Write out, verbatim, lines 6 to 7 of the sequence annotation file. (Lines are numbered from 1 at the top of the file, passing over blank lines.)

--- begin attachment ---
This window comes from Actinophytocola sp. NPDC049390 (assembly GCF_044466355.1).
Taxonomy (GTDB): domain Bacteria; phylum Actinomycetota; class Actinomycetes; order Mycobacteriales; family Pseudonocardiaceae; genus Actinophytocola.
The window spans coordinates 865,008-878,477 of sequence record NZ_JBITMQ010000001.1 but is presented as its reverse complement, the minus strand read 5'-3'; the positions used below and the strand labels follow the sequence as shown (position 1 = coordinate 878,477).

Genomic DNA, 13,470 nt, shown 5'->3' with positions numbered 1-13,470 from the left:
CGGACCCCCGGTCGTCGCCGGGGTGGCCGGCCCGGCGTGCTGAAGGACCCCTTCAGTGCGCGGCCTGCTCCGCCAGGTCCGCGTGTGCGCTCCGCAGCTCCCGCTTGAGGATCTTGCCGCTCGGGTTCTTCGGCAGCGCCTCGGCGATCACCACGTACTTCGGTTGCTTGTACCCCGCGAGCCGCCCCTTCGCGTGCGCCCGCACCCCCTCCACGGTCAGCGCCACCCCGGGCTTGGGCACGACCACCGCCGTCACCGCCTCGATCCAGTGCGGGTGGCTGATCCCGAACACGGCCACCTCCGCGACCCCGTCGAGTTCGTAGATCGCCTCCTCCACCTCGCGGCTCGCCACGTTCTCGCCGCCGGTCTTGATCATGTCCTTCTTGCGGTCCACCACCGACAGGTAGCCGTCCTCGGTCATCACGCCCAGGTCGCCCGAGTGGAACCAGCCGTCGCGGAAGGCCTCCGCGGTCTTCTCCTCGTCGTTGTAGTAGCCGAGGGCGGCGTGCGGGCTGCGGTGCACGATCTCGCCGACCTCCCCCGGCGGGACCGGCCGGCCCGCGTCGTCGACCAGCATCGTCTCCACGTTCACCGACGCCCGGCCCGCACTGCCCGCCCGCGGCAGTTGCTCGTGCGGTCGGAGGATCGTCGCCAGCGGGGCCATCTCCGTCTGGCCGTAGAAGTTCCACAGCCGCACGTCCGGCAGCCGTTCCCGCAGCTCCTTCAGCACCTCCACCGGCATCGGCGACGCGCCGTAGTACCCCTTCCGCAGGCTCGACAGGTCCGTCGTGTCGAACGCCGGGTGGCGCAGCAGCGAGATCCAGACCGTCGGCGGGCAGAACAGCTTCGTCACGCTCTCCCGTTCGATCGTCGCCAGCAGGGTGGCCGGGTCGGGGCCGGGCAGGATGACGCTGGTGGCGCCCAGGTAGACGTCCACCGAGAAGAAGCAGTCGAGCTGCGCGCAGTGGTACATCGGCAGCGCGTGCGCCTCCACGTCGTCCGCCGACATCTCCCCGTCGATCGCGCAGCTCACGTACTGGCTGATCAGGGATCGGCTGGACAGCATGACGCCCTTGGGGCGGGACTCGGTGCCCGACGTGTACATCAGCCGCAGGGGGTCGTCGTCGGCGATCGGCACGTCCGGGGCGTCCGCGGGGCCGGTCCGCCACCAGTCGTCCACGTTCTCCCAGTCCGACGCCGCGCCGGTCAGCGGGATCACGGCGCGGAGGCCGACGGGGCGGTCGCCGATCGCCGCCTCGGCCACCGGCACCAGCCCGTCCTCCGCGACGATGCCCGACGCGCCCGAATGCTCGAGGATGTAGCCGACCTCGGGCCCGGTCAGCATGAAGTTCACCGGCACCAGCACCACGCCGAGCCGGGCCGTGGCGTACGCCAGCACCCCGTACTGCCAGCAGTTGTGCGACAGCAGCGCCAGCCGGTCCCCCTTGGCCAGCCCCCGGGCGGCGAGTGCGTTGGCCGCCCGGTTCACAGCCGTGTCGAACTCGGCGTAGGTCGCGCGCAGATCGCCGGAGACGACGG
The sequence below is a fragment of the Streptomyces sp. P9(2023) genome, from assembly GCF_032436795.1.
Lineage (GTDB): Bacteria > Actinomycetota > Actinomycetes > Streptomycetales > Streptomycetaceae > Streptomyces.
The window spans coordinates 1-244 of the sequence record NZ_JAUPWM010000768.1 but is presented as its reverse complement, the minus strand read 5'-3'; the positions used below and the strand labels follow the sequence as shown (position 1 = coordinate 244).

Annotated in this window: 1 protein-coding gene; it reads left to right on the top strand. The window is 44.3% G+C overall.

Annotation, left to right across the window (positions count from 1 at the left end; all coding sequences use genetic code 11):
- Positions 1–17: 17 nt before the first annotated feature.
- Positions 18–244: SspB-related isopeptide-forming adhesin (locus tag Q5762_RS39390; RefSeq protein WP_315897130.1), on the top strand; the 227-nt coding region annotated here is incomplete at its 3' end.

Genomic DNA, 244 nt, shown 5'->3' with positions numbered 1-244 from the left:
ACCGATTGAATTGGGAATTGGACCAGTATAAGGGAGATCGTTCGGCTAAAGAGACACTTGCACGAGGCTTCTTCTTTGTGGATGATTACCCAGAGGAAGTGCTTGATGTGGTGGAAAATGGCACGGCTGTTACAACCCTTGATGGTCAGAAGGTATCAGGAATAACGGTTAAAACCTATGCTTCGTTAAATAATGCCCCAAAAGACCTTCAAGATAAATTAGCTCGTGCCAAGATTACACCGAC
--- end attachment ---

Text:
The sequence below is a fragment of the Streptomyces sp. P9(2023) genome, from assembly GCF_032436795.1.
Lineage (GTDB): Bacteria > Actinomycetota > Actinomycetes > Streptomycetales > Streptomycetaceae > Streptomyces.